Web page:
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earnest1

[ur-nist] /ˈɜr nɪst/
adjective
1.
serious in intention, purpose, or effort; sincerely zealous:
an earnest worker.
2.
showing depth and sincerity of feeling:
earnest words; an earnest entreaty.
3.
seriously important; demanding or receiving serious attention.
noun
4.
full seriousness, as of intention or purpose:
to speak in earnest.
Origin of earnest1
1000
before 1000; Middle English erneste, Old English eornoste (adj.); Middle English ernest, Old English eornost (noun); cognate with Dutch, German ernest
Related forms
earnestly, adverb
earnestness, noun
Synonyms
1. fervent, intent, purposeful, determined, industrious, ambitious. Earnest, resolute, serious, sincere imply having qualities of depth and firmness. Earnest implies having a purpose and being steadily and soberly eager in pursuing it: an earnest student. Resolute adds a quality of determination: resolute in defending the right. Serious implies having depth and a soberness of attitude that contrasts with gaiety and frivolity; it may include the qualities of both earnestness and resolution: serious and thoughtful. Sincere suggests genuineness, trustworthiness, and absence of superficiality: a sincere interest in music.
Antonyms
1. frivolous.

earnest2

[ur-nist] /ˈɜr nɪst/
noun
1.
a portion of something, given or done in advance as a pledge of the remainder.
2.
3.
anything that gives pledge, promise, or indication of what is to follow.
Origin
1175-1225; Middle English ernes(t), alteration of Old French erres, plural of erre earnest money < Latin arr(h)a short for arr(h)abō (perhaps by taking -bō as a future tense ending) < Greek arrhabṓn < Semitic (compare Hebrew ʿērābhōn security, pledge). Cf. arras2
Dictionary.com Unabridged
Based on the Random House Dictionary, © Random House, Inc. 2015.
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Examples from the Web for earnest
Contemporary Examples
Historical Examples
  • She found a scene of industry in the village, for the fishing had started in earnest.

    The Huntress Hulbert Footner
  • She had feared he might rush his proposal through that night; he had been so much in earnest.

    The Spenders Harry Leon Wilson
  • I am quite in earnest, and am besides most anxious that you should get a scholarship this time.

    Julian Home Dean Frederic W. Farrar
  • But I came in time to see that he was not as earnest as I had been.

    The Spenders Harry Leon Wilson
  • Tatò looked at him curiously for a moment, to see whether he were in earnest.

    Corleone F. Marion Crawford
British Dictionary definitions for earnest

earnest1

/ˈɜːnɪst/
adjective
1.
serious in mind or intention: an earnest student
2.
showing or characterized by sincerity of intention: an earnest promise
3.
demanding or receiving serious attention
noun
4.
seriousness
5.
in earnest, with serious or sincere intentions
Derived Forms
earnestly, adverb
earnestness, noun
Word Origin
Old English eornost; related to Old High German ernust seriousness, Old Norse ern energetic, efficient, Gothic arniba secure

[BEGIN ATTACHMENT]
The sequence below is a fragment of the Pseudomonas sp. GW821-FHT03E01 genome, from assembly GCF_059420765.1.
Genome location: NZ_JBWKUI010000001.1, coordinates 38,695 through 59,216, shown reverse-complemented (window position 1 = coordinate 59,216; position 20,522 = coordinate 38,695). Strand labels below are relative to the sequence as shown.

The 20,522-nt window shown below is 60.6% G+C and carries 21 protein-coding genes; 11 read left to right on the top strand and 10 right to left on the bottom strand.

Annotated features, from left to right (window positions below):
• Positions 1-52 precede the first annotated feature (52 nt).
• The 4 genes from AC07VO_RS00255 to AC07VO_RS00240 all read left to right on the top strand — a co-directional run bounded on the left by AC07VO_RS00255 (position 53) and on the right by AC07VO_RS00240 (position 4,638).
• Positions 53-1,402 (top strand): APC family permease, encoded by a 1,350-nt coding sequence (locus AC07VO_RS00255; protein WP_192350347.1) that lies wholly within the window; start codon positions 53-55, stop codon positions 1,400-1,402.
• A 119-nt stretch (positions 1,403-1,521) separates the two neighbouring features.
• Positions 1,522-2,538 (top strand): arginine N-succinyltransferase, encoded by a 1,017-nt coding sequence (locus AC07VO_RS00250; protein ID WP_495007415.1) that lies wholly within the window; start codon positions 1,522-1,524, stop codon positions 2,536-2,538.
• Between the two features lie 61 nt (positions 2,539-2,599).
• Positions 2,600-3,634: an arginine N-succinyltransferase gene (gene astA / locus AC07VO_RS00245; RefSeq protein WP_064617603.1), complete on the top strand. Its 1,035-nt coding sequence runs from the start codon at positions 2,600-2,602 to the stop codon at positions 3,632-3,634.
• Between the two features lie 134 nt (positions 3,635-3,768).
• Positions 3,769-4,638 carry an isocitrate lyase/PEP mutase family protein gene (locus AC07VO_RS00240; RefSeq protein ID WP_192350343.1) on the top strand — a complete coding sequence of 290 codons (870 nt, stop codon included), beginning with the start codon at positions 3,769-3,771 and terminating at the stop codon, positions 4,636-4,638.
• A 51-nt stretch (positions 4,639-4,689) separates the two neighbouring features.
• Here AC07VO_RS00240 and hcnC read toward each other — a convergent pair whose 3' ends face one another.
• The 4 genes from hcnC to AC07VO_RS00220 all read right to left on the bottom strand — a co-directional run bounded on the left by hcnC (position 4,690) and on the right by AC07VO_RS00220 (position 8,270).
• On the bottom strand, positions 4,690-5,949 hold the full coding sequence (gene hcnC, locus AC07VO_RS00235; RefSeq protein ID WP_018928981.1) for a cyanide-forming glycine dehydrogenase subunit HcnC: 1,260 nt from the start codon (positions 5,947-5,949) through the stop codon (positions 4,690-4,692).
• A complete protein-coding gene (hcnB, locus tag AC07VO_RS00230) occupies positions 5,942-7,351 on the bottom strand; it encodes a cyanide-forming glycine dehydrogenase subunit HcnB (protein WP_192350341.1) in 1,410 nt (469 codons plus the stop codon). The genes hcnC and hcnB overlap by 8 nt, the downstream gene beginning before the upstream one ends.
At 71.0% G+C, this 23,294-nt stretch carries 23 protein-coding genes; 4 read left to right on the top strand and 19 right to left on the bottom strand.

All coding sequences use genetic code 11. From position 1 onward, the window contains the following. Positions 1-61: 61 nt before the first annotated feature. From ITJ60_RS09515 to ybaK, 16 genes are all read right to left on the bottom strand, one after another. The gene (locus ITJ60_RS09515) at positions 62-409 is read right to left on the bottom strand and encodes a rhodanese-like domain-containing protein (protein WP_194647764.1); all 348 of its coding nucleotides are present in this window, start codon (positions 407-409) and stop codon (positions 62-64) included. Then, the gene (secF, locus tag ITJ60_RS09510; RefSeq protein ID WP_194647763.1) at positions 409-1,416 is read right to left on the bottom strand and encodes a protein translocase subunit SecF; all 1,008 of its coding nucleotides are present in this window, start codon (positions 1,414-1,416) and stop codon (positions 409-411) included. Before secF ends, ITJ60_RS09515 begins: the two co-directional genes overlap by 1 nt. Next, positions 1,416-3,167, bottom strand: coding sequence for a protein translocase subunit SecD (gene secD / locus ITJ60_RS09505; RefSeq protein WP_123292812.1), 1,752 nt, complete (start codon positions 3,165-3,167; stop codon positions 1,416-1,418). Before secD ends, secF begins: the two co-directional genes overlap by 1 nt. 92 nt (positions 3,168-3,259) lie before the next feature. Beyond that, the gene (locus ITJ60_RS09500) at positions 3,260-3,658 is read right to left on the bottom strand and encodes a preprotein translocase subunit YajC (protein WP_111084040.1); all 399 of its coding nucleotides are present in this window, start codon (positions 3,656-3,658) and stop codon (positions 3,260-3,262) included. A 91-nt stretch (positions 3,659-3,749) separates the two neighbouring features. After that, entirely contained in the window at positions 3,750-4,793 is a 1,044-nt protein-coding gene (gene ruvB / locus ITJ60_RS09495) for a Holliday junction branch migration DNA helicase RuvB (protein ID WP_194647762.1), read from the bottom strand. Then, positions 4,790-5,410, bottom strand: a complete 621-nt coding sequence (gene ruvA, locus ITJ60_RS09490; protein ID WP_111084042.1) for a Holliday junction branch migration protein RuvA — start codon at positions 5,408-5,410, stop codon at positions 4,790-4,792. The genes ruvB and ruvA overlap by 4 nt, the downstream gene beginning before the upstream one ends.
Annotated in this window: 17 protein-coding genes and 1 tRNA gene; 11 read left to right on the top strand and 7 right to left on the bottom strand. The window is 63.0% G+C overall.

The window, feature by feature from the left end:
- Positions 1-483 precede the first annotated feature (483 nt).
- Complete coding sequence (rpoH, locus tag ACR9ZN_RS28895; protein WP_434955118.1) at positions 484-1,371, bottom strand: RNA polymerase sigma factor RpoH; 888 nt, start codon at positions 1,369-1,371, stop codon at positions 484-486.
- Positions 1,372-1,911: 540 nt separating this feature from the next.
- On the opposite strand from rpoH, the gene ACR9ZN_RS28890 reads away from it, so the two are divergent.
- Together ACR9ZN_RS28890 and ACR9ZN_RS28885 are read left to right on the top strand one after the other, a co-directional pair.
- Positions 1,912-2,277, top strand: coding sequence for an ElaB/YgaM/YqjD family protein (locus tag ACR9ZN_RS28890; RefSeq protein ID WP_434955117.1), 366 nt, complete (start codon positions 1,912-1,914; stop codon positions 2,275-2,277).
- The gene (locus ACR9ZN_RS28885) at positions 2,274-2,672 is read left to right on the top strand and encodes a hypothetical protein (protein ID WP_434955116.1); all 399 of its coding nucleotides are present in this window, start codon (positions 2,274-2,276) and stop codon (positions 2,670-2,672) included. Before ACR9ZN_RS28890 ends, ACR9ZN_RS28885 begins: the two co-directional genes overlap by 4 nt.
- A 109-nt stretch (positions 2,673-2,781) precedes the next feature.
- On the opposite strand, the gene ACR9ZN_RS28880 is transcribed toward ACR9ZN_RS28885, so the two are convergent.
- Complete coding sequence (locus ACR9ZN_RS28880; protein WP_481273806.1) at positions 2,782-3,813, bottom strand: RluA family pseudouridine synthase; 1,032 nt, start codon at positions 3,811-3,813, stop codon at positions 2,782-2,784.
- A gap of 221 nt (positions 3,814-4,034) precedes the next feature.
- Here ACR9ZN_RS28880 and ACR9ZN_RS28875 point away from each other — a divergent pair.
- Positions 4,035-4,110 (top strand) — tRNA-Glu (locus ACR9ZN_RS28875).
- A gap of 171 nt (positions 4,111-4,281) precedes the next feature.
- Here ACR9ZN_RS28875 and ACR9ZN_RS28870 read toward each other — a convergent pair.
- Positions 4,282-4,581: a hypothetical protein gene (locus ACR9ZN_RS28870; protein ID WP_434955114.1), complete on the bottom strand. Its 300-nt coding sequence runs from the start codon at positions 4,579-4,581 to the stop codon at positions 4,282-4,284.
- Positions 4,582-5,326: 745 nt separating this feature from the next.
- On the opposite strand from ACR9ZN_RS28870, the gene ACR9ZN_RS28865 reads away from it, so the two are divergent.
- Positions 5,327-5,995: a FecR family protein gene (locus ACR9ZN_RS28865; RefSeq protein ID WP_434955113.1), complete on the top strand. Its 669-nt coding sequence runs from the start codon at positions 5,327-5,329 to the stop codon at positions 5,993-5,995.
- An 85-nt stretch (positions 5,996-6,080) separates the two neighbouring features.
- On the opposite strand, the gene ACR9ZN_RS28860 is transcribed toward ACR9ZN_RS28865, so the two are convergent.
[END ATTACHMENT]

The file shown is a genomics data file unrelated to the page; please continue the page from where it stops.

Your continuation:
earnest2

/ˈɜːnɪst/
noun
1.
a part or portion of something given in advance as a guarantee of the remainder
2.
(contract law) Also called earnest money. something given, usually a nominal sum of money, to confirm a contract
3.
any token of something to follow; pledge; assurance
Word Origin
C13: from Old French erres pledges, plural of erre earnest money, from Latin arrha, shortened from arrabō pledge, from Greek arrabon, from Hebrew `ērābhōn pledge, from `ārabh he pledged
Collins English Dictionary - Complete & Unabridged 2012 Digital Edition
© William Collins Sons & Co. Ltd. 1979, 1986 © HarperCollins
Publishers 1998, 2000, 2003, 2005, 2006, 2007, 2009, 2012
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Word Origin and History for earnest
adj.

from Old English eornoste (adj.) "zealous," or from Old English noun eornost "seriousness, serious intent" (surviving only in the phrase in earnest), from Proto-Germanic *ern "vigor, briskness" (cf. Old Saxon ernust, Old High German arnust "seriousness, firmness, struggle," German Ernst "seriousness;" Gothic arniba "safely, securely;" Old Norse ern "able, vigorous," jarna "fight, combat"). The proper name Ernest (literally "resolute") is from the same root. Related: Earnestly; earnestness.

Online Etymology Dictionary, © 2010 Douglas Harper
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earnest in the Bible

The Spirit is the earnest of the believer's destined inheritance (2 Cor. 1:22; 5:5; Eph. 1:14). The word thus rendered is the same as that rendered "pledge" in Gen. 38:17-20; "indeed, the Hebrew word has simply passed into the Greek and Latin languages, probably through commercial dealings with the Phoenicians, the great trading people of ancient days. Originally it meant no more than a pledge; but in common usage it came to denote that particular kind of pledge which is a part of the full price of an article paid in advance; and as it is joined with the figure of a seal when applied to the Spirit, it seems to be used by Paul in this specific sense." The Spirit's gracious presence and working in believers is a foretaste to them of the blessedness of heaven. God is graciously pleased to give not only pledges but foretastes of future blessedness.

Easton's 1897 Bible Dictionary
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Idioms and Phrases with earnest

earnest

see: in earnest
The American Heritage® Idioms Dictionary
Copyright © 2002, 2001, 1995 by Houghton Mifflin Company. Published by Houghton Mifflin Company.
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